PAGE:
“Price Is In No Way A Hindrance To Ensuring Rapid And Broad Treatment”
In his open letter announcing the pricing scheme, Gilead’s CEO Daniel O’Day cast the pricing scheme as an altruistic and selfless act on behalf of his company, which recently tried to monopolize the distribution of the government-funded drug in order to expand on its $5.4 billion of profits last year.
“We approached this with the aim of helping as many patients as possible, as quickly as possible and in the most responsible way,” said O’Day, who secured a $29 million pay package last year. “In making our decision on how to price remdesivir, we considered the full scope of our responsibilities. We started with our immediate responsibility to ensure price is in no way a hindrance to ensuring rapid and broad treatment.”
To justify the big price tag for the drug, O’Day touted his company’s expenditures on research. He did not mention what we reported way back in April: Various government grants financed tens of millions of dollars of that remdesivir research, and now Americans are being rewarded for that investment with the industrialized world’s highest price for the medicine.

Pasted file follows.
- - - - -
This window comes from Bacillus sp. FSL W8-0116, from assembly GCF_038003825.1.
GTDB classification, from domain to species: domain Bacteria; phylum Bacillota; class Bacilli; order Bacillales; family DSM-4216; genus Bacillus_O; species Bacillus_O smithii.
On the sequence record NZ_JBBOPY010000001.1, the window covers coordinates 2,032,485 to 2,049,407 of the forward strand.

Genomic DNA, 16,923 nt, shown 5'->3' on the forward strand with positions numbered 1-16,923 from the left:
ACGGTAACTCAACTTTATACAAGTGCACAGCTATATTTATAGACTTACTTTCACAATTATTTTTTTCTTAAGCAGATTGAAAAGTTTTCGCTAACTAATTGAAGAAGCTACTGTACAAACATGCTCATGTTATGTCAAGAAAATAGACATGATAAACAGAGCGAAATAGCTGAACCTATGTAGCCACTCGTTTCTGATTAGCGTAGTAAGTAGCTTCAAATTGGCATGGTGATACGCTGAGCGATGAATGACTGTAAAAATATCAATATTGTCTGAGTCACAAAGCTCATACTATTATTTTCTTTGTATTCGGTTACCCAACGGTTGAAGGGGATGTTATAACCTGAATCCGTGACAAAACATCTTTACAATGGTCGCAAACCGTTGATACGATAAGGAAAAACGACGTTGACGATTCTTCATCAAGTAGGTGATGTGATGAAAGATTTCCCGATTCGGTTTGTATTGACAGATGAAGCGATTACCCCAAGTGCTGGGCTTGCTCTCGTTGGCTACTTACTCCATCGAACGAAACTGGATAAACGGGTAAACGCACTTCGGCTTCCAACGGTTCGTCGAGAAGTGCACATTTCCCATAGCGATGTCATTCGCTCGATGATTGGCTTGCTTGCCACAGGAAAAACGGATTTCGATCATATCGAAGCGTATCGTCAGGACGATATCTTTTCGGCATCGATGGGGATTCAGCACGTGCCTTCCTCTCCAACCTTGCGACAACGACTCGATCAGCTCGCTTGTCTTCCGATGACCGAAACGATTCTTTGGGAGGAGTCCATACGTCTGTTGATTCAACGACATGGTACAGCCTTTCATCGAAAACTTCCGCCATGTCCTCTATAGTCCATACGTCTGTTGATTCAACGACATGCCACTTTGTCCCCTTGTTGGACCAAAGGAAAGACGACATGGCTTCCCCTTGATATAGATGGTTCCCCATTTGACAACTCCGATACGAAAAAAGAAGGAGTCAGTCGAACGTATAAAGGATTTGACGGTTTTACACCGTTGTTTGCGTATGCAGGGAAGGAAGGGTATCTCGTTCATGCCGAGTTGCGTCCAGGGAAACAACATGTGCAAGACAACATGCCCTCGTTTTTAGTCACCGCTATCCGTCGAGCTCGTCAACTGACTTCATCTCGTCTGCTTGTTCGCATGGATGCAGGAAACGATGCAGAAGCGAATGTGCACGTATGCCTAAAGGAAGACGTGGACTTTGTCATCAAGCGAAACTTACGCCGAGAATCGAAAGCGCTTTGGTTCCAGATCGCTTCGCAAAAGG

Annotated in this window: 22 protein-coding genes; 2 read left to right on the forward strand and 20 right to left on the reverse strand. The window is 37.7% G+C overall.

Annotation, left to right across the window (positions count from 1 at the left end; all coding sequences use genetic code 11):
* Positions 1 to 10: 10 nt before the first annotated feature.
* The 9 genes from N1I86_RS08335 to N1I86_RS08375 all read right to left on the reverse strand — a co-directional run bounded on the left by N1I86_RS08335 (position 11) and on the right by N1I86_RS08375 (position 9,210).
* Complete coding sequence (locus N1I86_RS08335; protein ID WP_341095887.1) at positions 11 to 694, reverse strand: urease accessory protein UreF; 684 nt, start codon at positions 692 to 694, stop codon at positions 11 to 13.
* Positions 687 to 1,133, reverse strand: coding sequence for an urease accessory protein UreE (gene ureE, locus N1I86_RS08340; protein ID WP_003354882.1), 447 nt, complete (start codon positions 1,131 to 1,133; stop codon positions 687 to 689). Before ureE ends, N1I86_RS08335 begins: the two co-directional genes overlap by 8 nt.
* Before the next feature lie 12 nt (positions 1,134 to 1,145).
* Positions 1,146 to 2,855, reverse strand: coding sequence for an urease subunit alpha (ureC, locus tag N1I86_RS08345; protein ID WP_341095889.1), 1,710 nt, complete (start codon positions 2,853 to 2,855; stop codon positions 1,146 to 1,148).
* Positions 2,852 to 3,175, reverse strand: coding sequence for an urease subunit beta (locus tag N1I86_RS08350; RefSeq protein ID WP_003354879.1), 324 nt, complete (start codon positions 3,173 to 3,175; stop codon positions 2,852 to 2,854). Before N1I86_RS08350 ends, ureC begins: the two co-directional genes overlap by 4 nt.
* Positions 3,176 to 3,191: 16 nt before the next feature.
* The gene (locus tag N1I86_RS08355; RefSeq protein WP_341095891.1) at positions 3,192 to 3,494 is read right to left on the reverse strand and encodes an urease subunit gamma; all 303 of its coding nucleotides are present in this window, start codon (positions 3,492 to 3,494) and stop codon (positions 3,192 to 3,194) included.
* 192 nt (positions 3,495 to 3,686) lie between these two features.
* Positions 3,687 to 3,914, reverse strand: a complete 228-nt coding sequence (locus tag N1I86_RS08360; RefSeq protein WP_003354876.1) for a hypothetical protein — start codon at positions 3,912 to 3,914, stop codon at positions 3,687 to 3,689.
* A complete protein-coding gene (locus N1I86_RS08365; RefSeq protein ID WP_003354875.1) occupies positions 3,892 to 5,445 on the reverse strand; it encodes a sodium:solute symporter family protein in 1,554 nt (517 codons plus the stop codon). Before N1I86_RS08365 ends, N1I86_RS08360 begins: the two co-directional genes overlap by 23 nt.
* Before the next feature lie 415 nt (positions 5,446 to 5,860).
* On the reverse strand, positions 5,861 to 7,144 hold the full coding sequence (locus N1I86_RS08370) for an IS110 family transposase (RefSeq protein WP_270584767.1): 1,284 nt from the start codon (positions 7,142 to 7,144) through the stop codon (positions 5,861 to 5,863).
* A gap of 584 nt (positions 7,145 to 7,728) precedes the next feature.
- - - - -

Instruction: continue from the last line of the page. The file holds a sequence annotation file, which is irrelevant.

O’Day makes an illustrative reference to the United States having a different system than the rest of the world. In one passage, he suggests that the company is deliberately aiming to recoup higher profit margins from America’s uniquely corporate-controlled health care system.
“To ensure broad and equitable access at a time of urgent global need, we have set a price for governments of developed countries of $390 per vial,” he writes. “Because of the way the U.S. system is set up and the discounts that government healthcare programs expect, the price for U.S. private insurance companies will be $520 per vial.” (The treatment uses six vials.)